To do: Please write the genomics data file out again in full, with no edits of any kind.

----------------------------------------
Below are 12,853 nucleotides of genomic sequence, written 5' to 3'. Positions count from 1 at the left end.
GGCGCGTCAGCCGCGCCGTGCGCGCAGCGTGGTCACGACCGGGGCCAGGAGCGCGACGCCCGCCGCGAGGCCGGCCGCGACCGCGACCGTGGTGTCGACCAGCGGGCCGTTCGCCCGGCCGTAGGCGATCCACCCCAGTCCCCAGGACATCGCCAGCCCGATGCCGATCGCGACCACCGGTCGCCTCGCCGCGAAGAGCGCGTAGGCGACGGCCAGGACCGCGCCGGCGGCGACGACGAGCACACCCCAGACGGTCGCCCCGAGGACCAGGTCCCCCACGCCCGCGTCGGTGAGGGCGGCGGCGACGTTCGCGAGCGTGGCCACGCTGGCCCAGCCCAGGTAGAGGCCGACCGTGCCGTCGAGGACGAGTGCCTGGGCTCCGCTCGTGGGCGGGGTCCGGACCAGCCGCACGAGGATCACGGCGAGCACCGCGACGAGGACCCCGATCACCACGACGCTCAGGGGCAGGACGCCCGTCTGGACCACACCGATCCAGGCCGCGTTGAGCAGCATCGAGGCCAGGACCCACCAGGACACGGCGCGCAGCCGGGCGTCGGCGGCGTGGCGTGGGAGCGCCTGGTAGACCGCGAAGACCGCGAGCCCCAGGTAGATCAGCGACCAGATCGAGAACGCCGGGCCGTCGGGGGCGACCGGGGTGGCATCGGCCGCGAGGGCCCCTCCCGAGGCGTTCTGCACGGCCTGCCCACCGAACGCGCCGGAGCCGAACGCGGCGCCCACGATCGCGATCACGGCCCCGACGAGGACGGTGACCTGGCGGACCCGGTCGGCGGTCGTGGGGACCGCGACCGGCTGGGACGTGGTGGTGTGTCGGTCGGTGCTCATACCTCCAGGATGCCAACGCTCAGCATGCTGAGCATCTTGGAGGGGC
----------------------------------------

Below are 12,853 nucleotides of genomic sequence, written 5' to 3'. Positions count from 1 at the left end.
GGCGCGTCAGCCGCGCCGTGCGCGCAGCGTGGTCACGACCGGGGCCAGGAGCGCGACGCCCGCCGCGAGGCCGGCCGCGACCGCGACCGTGGTGTCGACCAGCGGGCCGTTCGCCCGGCCGTAGGCGATCCACCCCAGTCCCCAGGACATCGCCAGCCCGATGCCGATCGCGACCACCGGTCGCCTCGCCGCGAAGAGCGCGTAGGCGACGGCCAGGACCGCGCCGGCGGCGACGACGAGCACACCCCAGACGGTCGCCCCGAGGACCAGGTCCCCCACGCCCGCGTCGGTGAGGGCGGCGGCGACGTTCGCGAGCGTGGCCACGCTGGCCCAGCCCAGGTAGAGGCCGACCGTGCCGTCGAGGACGAGTGCCTGGGCTCCGCTCGTGGGCGGGGTCCGGACCAGCCGCACGAGGATCACGGCGAGCACCGCGACGAGGACCCCGATCACCACGACGCTCAGGGGCAGGACGCCCGTCTGGACCACACCGATCCAGGCCGCGTTGAGCAGCATCGAGGCCAGGACCCACCAGGACACGGCGCGCAGCCGGGCGTCGGCGGCGTGGCGTGGGAGCGCCTGGTAGACCGCGAAGACCGCGAGCCCCAGGTAGATCAGCGACCAGATCGAGAACGCCGGGCCGTCGGGGGCGACCGGGGTGGCATCGGCCGCGAGGGCCCCTCCCGAGGCGTTCTGCACGGCCTGCCCACCGAACGCGCCGGAGCCGAACGCGGCGCCCACGATCGCGATCACGGCCCCGACGAGGACGGTGACCTGGCGGACCCGGTCGGCGGTCGTGGGGACCGCGACCGGCTGGGACGTGGTGGTGTGTCGGTCGGTGCTCATACCTCCAGGATGCCAACGCTCAGCATGCTGAGCATCTTGGAGGGGC